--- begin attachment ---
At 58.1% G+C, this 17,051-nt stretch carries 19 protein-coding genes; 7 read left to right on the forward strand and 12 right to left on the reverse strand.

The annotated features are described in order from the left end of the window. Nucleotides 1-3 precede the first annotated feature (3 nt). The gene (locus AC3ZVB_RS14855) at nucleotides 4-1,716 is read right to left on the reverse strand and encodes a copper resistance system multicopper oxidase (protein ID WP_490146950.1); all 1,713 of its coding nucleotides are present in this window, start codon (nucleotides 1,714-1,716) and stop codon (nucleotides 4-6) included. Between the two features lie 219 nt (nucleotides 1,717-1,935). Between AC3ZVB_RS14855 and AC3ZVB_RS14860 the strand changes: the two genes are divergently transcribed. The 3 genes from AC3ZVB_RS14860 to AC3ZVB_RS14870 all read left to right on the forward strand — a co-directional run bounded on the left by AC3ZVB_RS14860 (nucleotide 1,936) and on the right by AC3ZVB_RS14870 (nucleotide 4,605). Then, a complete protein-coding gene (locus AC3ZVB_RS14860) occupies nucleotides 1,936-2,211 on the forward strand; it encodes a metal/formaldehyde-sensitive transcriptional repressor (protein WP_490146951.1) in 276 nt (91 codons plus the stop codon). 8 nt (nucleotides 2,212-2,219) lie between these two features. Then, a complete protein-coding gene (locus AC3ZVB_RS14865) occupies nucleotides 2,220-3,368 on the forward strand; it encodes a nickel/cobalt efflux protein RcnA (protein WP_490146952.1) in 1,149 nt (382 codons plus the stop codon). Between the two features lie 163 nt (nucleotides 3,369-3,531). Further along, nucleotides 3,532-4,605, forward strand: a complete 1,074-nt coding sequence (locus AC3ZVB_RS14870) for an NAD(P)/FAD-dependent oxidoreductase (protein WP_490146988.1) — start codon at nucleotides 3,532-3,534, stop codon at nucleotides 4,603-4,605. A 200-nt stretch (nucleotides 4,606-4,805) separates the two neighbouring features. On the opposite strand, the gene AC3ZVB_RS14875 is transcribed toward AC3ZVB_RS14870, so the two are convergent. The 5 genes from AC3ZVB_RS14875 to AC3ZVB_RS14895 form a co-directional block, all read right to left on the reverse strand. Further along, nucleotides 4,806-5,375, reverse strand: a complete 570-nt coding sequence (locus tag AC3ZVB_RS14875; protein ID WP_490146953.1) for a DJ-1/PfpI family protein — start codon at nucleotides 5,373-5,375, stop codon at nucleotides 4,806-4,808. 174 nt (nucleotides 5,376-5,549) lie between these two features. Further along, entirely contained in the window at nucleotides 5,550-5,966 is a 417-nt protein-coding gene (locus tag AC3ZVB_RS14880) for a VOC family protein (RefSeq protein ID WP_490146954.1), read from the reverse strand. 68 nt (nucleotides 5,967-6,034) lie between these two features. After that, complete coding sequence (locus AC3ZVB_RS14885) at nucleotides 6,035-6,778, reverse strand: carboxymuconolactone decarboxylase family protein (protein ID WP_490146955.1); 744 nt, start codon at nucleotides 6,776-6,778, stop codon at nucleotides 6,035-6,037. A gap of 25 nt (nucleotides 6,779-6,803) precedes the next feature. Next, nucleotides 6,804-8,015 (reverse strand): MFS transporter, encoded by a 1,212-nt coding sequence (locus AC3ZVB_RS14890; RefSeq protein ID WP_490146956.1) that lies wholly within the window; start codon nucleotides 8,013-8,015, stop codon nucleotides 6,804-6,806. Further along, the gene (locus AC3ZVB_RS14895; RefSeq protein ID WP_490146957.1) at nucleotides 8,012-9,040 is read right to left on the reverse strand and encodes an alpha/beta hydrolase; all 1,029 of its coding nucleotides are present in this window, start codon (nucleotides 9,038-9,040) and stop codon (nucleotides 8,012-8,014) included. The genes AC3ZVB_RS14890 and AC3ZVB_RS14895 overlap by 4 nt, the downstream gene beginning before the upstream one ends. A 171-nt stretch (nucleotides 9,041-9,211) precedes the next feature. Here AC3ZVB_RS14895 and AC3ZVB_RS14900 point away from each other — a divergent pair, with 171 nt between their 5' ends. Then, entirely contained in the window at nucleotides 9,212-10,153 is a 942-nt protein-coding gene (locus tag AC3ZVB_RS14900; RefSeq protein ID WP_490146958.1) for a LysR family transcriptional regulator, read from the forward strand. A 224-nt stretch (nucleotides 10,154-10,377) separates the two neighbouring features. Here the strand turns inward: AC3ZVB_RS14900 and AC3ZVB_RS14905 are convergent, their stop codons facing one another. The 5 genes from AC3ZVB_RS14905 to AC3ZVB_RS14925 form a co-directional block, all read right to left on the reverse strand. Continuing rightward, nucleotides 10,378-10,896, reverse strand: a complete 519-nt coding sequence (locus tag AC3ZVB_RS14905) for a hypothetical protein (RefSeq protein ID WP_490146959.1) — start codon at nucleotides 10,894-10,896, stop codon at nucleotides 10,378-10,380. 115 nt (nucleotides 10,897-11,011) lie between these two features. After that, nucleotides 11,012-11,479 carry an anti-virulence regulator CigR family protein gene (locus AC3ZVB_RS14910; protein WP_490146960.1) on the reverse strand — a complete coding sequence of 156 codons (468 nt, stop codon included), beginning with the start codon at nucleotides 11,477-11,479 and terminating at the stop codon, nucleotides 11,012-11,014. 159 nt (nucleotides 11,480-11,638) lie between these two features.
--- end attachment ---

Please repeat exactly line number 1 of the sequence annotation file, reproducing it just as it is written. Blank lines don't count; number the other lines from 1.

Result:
At 58.1% G+C, this 17,051-nt stretch carries 19 protein-coding genes; 7 read left to right on the forward strand and 12 right to left on the reverse strand.